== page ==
Stephen Chen, MD


Photo of Dr. Stephen Chen

"The OTA Resident Research Grant has provided a significant opportunity to transform the care of proximal humerus fractures through our research. Numerous studies have demonstrated that patients with proximal humerus fractures have similar outcomes whether treated with or without surgery. However, conservative treatment often results in higher rates of malunion.  Our current understanding of clinically relevant proximal humerus malunion correlates poorly with functional outcomes, making it difficult to clearly identify operative indications. Furthermore, existing research fails to assess the contribution of the scapulothoracic joint on shoulder motion. Thus, the goal of our research is to use biplane radiography to identify the in vivo effects of proximal humerus deformity on glenohumeral and scapulothoracic kinematics. Ultimately, the data gathered from our research may allow better recognition of patients with proximal humerus fractures who would benefit from operative intervention. I am grateful for the OTA's continual support of resident education and research."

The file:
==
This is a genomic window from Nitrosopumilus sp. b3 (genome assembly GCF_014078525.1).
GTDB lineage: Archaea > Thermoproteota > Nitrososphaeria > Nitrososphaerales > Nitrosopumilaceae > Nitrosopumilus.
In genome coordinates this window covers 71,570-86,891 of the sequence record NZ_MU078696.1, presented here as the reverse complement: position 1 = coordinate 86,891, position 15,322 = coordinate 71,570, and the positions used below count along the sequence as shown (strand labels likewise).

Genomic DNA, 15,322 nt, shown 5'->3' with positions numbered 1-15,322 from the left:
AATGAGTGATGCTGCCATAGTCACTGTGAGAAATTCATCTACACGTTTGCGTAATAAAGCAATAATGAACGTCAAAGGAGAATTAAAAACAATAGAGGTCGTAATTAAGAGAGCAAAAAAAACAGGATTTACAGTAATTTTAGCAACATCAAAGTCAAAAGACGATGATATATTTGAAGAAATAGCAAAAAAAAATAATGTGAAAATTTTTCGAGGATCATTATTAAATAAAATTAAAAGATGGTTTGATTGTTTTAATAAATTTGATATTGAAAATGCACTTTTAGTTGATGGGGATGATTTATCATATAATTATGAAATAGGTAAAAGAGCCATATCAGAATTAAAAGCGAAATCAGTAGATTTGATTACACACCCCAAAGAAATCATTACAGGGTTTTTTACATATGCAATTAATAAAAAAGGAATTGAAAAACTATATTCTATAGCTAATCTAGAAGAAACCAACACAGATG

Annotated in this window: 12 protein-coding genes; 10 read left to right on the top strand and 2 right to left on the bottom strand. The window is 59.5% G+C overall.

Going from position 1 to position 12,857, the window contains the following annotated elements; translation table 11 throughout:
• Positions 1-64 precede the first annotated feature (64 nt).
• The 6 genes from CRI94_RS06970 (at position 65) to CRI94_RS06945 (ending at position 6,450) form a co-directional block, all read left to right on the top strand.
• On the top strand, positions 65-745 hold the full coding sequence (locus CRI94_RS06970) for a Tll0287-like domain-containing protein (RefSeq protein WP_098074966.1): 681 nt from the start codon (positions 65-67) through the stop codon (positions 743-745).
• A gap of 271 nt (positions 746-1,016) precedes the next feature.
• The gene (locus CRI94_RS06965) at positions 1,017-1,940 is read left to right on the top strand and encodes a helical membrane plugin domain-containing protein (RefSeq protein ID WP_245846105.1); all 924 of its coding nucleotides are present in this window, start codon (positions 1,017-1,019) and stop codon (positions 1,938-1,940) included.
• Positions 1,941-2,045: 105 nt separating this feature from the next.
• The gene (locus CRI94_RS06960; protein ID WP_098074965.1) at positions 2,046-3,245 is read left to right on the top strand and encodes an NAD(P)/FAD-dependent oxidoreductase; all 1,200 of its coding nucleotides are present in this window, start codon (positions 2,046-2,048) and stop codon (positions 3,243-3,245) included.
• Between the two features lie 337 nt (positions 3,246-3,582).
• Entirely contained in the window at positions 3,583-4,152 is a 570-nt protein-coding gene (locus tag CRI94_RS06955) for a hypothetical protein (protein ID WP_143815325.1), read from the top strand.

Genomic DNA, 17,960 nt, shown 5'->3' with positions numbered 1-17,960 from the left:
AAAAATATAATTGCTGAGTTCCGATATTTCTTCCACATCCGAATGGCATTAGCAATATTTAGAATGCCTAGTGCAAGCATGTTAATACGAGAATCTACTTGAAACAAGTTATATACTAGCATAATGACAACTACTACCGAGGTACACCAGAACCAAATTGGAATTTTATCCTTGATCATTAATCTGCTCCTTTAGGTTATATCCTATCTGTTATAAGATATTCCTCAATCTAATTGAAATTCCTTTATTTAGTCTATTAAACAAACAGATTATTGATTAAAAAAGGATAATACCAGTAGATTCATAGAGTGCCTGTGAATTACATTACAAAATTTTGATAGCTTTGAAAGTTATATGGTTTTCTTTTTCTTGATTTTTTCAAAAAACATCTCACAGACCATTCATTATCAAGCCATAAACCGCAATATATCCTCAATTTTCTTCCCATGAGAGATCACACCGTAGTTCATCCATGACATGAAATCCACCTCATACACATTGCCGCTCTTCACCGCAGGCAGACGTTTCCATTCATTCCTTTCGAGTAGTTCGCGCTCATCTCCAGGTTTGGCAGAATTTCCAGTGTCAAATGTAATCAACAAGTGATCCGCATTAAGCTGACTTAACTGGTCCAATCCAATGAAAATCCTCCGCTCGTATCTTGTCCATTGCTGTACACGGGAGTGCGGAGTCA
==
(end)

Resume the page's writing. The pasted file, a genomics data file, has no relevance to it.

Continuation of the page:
The Effect of Proximal Humerus Malunion on Glenohumeral Kinematics
Stephen Chen, MD, University of Pittsburgh Medical Center
Co-Principal Investigators: Gele Moloney, MD, William Anderst, PhD